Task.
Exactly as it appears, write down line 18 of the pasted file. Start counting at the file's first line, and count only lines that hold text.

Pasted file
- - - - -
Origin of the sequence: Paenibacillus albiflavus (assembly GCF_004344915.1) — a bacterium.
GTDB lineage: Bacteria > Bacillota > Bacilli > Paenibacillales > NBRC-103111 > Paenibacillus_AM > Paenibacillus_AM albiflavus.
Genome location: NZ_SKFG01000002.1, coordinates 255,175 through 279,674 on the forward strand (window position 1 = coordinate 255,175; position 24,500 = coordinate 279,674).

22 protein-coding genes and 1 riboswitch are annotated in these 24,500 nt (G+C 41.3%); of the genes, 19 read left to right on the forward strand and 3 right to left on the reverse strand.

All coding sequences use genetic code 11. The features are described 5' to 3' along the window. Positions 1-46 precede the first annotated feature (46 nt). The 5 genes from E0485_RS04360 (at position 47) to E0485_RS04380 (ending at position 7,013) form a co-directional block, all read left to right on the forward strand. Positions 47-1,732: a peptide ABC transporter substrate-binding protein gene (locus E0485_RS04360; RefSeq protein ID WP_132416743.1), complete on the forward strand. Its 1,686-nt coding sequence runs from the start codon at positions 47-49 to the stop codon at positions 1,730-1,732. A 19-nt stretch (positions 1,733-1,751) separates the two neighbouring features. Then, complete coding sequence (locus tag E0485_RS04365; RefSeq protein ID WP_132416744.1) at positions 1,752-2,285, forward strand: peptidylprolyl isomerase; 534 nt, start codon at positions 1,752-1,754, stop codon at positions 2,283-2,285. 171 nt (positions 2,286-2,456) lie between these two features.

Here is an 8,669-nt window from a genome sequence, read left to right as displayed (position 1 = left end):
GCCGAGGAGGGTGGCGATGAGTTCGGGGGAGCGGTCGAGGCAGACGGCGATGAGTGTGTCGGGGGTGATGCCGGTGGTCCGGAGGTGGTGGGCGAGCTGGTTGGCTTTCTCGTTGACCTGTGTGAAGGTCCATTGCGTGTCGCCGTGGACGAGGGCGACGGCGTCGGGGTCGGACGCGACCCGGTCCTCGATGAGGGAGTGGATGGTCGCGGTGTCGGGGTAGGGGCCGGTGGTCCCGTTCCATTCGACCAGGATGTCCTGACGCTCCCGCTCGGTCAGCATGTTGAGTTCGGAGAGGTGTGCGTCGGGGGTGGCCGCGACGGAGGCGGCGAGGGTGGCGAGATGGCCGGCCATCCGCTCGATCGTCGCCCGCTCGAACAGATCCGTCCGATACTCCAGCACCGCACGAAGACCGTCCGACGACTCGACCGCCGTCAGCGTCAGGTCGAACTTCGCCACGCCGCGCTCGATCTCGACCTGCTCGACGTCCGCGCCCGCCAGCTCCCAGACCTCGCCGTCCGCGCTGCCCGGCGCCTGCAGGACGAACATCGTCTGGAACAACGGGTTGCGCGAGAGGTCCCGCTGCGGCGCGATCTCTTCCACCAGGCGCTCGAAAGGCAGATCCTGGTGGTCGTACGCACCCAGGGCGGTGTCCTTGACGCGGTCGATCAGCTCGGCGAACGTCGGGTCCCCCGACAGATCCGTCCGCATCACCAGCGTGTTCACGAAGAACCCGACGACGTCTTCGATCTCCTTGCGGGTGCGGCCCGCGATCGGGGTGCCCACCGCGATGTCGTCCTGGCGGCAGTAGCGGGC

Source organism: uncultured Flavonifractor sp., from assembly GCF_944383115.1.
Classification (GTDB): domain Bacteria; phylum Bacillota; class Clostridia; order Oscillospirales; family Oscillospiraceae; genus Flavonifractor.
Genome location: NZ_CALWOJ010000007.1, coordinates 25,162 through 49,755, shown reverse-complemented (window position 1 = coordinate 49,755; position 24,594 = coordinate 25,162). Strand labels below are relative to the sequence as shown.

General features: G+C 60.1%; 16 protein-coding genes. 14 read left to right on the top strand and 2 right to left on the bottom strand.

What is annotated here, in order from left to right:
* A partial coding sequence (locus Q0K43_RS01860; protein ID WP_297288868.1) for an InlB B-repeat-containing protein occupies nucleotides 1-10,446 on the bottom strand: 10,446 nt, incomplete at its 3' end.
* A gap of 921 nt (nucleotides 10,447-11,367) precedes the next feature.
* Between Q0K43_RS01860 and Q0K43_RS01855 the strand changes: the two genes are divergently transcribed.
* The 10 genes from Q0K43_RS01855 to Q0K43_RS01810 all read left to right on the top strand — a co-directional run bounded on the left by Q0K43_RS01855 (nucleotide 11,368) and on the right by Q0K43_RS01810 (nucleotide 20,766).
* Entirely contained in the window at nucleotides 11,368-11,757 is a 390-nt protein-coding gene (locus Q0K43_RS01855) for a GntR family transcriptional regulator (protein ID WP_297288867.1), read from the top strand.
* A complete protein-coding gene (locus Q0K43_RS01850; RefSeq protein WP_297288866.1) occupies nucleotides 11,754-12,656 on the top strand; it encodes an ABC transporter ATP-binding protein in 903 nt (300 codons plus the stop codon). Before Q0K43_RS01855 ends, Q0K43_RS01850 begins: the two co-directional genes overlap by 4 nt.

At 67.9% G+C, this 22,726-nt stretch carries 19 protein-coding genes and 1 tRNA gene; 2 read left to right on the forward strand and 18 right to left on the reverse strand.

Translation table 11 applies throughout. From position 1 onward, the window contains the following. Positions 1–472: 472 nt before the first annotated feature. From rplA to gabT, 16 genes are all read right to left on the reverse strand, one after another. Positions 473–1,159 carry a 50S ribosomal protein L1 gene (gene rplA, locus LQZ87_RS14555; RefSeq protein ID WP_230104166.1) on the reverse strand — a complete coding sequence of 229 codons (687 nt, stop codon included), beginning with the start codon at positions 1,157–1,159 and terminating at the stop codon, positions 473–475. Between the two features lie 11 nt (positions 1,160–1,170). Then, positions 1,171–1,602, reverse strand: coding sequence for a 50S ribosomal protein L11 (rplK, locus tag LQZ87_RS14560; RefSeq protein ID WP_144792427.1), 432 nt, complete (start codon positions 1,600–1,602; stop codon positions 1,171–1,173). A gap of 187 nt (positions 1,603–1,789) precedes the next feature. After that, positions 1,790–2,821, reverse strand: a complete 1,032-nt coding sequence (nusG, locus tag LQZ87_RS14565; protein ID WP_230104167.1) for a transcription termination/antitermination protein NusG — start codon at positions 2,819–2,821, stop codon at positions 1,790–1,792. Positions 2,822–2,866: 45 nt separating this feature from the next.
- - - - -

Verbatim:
* A complete protein-coding gene (locus Q0K43_RS01850; RefSeq protein WP_297288866.1) occupies nucleotides 11,754-12,656 on the top strand; it encodes an ABC transporter ATP-binding protein in 903 nt (300 codons plus the stop codon). Before Q0K43_RS01855 ends, Q0K43_RS01850 begins: the two co-directional genes overlap by 4 nt.